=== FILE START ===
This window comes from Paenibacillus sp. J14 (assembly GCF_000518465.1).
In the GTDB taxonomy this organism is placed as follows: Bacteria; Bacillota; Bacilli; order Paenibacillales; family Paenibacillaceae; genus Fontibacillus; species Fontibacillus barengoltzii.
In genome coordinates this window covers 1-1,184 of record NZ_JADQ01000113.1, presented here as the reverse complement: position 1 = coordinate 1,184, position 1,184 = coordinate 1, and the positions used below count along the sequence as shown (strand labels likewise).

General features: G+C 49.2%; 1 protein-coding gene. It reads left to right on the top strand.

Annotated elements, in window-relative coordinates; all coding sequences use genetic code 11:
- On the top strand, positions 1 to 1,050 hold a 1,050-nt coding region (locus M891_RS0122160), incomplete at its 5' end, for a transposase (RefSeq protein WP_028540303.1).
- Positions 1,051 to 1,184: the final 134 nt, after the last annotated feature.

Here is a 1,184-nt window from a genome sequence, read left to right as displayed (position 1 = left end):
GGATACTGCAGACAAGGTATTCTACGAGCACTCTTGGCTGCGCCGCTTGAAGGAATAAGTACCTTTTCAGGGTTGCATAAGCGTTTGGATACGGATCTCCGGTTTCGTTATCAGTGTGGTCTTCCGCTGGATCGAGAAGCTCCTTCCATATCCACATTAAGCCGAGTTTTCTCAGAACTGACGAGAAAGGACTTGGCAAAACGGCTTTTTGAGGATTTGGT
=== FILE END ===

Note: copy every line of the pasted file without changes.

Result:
This window comes from Paenibacillus sp. J14 (assembly GCF_000518465.1).
In the GTDB taxonomy this organism is placed as follows: Bacteria; Bacillota; Bacilli; order Paenibacillales; family Paenibacillaceae; genus Fontibacillus; species Fontibacillus barengoltzii.
In genome coordinates this window covers 1-1,184 of record NZ_JADQ01000113.1, presented here as the reverse complement: position 1 = coordinate 1,184, position 1,184 = coordinate 1, and the positions used below count along the sequence as shown (strand labels likewise).

General features: G+C 49.2%; 1 protein-coding gene. It reads left to right on the top strand.

Annotated elements, in window-relative coordinates; all coding sequences use genetic code 11:
- On the top strand, positions 1 to 1,050 hold a 1,050-nt coding region (locus M891_RS0122160), incomplete at its 5' end, for a transposase (RefSeq protein WP_028540303.1).
- Positions 1,051 to 1,184: the final 134 nt, after the last annotated feature.

Here is a 1,184-nt window from a genome sequence, read left to right as displayed (position 1 = left end):
GGATACTGCAGACAAGGTATTCTACGAGCACTCTTGGCTGCGCCGCTTGAAGGAATAAGTACCTTTTCAGGGTTGCATAAGCGTTTGGATACGGATCTCCGGTTTCGTTATCAGTGTGGTCTTCCGCTGGATCGAGAAGCTCCTTCCATATCCACATTAAGCCGAGTTTTCTCAGAACTGACGAGAAAGGACTTGGCAAAACGGCTTTTTGAGGATTTGGT